The university is often said to be the first place in our society to look for the truth. Unfortunately, it is now one of the last places to find it.
Events surrounding a recent Rolling Stone article that chronicles an account of a gang rape at a University of Virginia fraternity make clear how little the critical spirit operates today on our nation’s campuses. The story, which Rolling Stone no longer supports, begged to be treated with skepticism. Appearing in a magazine that trades in sensationalism—last year it put a glamour photo of the Boston marathon bomber on its cover—the narrative is so pat and faithful to a formula that common sense dictated caution. And most readers, one suspects, did feel at least a tinge of suspicion. Yet opinion leaders and campus activists across the nation quickly embraced the story as gospel truth, with some looking to convert it into a national movement to stem sexual violence.
At the epicenter of this event is the University of Virginia, where I have taught for over three decades. Jefferson’s campus became the site of rallies, demonstrations, constant social network exchanges, and endless meetings at all levels. A discourse or rhetoric began to develop that alternated expressions of rage with pleas for compassion. Apologies were issued all the way from the university’s Board of Visitors down to informal groups gathered on the campus grounds.
To be in the midst of an occurrence of this kind is to appreciate just how powerful is the force of the crowd. What took place resembled nothing so much as the behavior of a gentle mob, postmodern style. Anyone who expressed reserve about the article or who dared to apply the adjective “alleged” to the acts described faced the charge of being indifferent to sexual violence and rape. The penalty was to be written out of the community. Best, one observer cautioned, not to poke the beast.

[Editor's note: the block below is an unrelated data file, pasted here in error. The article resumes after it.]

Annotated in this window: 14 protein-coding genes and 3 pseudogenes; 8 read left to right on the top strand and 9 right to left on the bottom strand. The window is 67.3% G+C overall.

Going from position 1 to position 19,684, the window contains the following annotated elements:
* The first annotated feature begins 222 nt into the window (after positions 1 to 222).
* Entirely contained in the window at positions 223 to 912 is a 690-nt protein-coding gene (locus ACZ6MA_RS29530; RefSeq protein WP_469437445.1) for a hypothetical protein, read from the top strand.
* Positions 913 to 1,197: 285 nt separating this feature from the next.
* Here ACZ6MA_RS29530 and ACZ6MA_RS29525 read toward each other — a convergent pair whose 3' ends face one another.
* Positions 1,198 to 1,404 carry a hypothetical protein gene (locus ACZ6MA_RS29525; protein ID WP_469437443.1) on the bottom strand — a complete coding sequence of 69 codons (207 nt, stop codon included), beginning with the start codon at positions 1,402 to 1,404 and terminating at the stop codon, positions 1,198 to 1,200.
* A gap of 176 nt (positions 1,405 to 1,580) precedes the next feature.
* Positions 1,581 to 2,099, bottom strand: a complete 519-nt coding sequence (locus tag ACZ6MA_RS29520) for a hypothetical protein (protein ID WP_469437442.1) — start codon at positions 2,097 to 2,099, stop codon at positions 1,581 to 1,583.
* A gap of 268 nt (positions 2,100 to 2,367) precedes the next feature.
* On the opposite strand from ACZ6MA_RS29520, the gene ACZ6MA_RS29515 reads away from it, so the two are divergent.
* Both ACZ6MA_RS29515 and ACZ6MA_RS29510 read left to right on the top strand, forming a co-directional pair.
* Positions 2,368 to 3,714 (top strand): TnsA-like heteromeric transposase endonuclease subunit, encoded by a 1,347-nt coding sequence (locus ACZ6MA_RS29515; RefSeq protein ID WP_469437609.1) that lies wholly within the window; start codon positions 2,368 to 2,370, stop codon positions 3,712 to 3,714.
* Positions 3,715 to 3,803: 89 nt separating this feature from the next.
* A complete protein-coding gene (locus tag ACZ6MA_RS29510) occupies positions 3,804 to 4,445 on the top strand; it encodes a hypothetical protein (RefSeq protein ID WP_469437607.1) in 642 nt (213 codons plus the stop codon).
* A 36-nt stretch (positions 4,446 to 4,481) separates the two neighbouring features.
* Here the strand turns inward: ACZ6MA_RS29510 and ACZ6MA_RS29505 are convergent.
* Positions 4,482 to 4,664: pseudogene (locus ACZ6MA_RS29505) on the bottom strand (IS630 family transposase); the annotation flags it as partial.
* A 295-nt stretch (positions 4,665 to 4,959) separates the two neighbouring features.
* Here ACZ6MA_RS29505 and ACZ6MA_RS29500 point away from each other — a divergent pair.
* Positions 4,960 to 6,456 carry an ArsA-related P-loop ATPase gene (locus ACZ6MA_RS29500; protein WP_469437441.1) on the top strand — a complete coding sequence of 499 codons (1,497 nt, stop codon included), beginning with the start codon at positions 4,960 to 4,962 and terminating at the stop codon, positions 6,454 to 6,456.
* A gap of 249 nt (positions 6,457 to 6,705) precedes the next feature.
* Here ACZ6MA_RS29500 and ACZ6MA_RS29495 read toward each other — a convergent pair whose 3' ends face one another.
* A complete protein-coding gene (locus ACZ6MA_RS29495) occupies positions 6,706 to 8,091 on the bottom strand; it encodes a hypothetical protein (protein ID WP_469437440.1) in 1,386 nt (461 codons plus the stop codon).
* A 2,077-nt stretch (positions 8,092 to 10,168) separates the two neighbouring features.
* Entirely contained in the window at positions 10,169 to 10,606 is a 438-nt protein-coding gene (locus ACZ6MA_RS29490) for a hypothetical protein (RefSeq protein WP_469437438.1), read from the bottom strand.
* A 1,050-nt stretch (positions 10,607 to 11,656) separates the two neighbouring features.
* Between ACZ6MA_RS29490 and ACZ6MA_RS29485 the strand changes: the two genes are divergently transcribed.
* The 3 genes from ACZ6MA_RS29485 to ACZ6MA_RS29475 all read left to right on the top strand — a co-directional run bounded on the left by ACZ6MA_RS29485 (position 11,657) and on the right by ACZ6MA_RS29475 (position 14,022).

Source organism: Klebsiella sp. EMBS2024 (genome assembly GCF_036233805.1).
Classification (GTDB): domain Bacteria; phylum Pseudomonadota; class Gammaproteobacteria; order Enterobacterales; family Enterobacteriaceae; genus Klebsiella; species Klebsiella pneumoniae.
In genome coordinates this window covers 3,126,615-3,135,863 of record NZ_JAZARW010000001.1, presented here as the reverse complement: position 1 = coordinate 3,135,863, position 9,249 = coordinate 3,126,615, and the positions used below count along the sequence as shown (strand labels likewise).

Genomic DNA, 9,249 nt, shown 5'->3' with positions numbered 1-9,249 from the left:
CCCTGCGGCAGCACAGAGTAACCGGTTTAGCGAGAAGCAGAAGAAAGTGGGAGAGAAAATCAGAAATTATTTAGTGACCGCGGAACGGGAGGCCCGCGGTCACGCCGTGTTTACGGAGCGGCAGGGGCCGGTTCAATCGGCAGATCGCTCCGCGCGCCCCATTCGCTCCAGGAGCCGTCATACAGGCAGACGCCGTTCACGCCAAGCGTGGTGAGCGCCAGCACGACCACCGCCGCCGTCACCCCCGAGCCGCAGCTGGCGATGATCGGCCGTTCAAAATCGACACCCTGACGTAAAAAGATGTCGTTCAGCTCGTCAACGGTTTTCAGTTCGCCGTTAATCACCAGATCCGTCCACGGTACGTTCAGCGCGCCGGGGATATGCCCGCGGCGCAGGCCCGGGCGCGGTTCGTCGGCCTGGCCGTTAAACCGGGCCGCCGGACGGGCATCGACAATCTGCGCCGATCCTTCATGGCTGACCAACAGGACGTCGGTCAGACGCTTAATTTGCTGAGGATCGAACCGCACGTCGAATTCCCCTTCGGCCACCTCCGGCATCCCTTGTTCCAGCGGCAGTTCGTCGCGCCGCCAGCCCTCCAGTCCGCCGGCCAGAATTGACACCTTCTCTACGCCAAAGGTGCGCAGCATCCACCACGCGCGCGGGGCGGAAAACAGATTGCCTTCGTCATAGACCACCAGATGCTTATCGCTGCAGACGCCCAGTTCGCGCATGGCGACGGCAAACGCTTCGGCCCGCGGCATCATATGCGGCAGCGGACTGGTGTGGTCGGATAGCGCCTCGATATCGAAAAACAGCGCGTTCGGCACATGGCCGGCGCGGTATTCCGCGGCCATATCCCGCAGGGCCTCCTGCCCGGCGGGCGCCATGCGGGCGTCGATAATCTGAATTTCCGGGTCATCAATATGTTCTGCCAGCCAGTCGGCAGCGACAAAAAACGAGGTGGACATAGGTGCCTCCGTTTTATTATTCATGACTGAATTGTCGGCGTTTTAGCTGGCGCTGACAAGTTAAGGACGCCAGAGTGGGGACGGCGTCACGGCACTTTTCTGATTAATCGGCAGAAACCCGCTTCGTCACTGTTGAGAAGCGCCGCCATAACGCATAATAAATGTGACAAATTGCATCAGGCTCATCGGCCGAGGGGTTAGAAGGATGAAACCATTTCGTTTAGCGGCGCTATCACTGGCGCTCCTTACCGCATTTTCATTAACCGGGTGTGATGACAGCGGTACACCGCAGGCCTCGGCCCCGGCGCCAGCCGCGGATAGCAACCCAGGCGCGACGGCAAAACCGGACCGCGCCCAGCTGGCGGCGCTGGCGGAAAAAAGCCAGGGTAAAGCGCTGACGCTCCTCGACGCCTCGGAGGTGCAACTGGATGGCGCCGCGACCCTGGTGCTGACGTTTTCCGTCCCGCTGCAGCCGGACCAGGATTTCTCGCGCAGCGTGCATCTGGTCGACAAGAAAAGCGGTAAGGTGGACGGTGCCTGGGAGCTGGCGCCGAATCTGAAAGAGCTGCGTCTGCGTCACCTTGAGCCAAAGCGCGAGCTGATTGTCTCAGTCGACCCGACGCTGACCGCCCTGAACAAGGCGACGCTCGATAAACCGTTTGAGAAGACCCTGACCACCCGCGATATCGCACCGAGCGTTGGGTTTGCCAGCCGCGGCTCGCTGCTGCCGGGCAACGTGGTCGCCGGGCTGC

Like many such crowds, this one sought its own victims to punish. Strangely, retribution against the seven alleged perpetrators was treated as less important than one might have thought, for this result would have placed the onus in the affair on these individuals and their criminal acts. From the moment of the first mass rally, speakers from the faculty and student body left no doubt that they were in search of much bigger game. Moving in a reverse pyramid from the specific to the more abstract, they decried the fraternity system, privilege (the “money-fraternity complex”), and the rape culture of the South, including Thomas Jefferson for his relations with Sally Hemings. The charges went higher and higher up the ladder of generality until the sex crime committed at UVA became a confirmation of the basic theory of privileged Western male oppression that is so widely subscribed to in the disciplines of cultural studies. The theoretical or ideological dimension that began to take hold, which relies on class profiling, accorded with the subtext of the Rolling Stone article that is directed less against sexual violence per se—of which Charlottesville has tragically suffered more than enough in recent years—than against sexual violence perpetrated by males belonging to society’s “upper tier.”
The abandonment of a critical spirit on our campuses is as much a failure of moral courage as of intellectual blindness. Every adult, if not every student, knows what happened at Duke eight years ago, where, under pressure from the same kind of academic crowd behavior, members of the men’s lacrosse team were tainted and criminally prosecuted for rape, under charges that ultimately proved baseless. Every professor in media studies and public opinion is fully aware of the spectacular hoaxes of modern journalism, from the gripping accounts of urban poverty by Janet Cooke in the Washington Post to the multiple fabrications of Stephen Glass in the New Republic. And scholars of literature and history cannot be ignorant of the psychology of false accusation, from the biblical story of Potiphar’s wife down to the rape charges by Tawana Brawley, cynically perpetuated by Al Sharpton. Yet, in the climate of the moment, none of the perspective that these teachers could have offered, even if they had wished to do so, was ever brought to bear. A crowd does not listen, particularly when it is convinced it is on the side of the angels.